On Saturday in the German Masters, the Tempodrom presented itself in its familiar mode. Only one table left, the 2,500 capacity audience packed to the last seat, the famed earth-shaking applause complete with shouting, tramping, and every manner of noise that snooker fans are capable of making accompanying the entrances of the players and the referee. I asked the cameraman of British Eurosport in charge of stills and close-ups, a Tempodrom first-timer, how he experienced all this, and he was fully awed.
The match between Shaun Murphy and Graeme Dott was a class act. The styles of the two contenders could hardly differ more. There Murphy the stylish showman, again in different attire, with a brown patterned bow tie that went with his gleaming shoes, all smiles, loving the crowd, the place, and everything. There Graeme Dott, in classic black and white, smiling as well for certain but, as always with him, coming across as very serious and so much more reserved than his opponent. A dandy of snooker (who seems to have gained some weight back…) and a hard worker of the sport. It speaks very much for the knowledgeable, fair audience that they split their support evenly between the two contenders. Murphy they love anyway, and he had shown some great snooker here to get this far, but Dott had earned their respect with his hard fought wins and improbable comebacks.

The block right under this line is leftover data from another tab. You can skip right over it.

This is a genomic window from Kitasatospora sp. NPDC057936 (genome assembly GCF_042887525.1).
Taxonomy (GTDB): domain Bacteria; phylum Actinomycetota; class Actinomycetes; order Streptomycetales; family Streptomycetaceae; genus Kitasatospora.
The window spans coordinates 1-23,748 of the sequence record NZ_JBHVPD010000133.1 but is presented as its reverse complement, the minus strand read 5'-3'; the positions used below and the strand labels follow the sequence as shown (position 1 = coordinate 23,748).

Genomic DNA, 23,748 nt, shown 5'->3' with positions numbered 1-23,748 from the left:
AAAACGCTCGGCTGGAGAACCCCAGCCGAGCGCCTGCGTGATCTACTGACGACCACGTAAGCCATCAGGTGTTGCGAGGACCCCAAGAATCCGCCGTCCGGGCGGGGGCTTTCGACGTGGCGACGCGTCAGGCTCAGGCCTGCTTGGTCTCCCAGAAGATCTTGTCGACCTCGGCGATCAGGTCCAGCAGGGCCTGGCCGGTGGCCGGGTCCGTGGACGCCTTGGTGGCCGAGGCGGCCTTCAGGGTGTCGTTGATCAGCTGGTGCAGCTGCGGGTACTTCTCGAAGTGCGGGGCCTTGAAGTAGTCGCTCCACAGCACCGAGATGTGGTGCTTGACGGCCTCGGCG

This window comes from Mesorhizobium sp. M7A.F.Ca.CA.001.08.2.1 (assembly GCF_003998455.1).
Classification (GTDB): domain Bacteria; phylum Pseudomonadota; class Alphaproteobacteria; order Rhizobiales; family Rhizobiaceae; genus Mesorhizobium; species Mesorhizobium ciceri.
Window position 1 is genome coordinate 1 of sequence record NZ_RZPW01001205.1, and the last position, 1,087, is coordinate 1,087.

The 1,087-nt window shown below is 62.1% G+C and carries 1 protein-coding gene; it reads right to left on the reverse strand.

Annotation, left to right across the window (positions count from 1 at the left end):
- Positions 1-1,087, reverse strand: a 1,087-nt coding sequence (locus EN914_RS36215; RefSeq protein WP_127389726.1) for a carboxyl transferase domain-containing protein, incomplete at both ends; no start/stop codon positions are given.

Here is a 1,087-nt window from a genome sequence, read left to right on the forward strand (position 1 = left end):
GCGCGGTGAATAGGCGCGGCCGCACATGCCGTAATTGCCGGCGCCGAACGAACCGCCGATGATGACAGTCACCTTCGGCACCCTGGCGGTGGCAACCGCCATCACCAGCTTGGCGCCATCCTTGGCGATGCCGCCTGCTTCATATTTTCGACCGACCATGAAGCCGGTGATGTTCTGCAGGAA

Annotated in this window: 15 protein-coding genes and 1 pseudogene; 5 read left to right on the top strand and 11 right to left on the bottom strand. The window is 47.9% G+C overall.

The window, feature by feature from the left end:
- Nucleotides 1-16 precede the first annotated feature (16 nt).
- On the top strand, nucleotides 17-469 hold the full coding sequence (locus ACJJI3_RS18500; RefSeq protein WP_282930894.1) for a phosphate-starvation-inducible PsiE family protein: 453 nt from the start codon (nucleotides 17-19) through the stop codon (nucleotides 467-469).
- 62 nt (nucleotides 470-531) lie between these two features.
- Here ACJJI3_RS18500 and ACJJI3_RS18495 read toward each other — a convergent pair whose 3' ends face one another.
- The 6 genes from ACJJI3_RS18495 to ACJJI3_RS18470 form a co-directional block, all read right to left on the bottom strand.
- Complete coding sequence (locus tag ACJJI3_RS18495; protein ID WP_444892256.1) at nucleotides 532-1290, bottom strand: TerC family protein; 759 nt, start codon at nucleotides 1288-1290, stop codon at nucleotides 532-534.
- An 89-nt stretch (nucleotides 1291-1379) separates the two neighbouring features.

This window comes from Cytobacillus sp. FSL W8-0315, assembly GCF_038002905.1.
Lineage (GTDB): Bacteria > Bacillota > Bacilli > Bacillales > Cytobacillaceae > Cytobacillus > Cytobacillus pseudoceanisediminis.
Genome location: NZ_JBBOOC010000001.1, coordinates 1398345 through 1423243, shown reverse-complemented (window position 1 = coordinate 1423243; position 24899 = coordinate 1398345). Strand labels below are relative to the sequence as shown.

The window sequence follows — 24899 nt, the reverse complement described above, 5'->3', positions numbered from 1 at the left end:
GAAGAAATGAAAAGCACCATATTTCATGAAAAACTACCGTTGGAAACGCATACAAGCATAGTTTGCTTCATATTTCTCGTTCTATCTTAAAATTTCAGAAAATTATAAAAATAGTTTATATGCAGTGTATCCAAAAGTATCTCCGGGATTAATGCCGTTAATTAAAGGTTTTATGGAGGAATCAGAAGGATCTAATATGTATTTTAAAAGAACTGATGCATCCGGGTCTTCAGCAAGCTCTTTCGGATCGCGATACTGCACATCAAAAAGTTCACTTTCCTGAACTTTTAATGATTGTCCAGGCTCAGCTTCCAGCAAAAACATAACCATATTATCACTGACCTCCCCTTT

The two played one-chance snooker for most of the match. You let your opponent to the table without literally everything safely covered and gone is the frame. Any score other than 2-2 at the mid-session interval would have been inappropriate. It was Murphy who managed to be the first to win two frames on the trot to lead 4-3 after returning from the break, but then the increasingly familiar Dott train kicked in at full throttle. The next three frames went to the Scotsman, who achieved the encounter’s only century in the frame that proved to be the last, a commanding 121 that ended the fight in true style.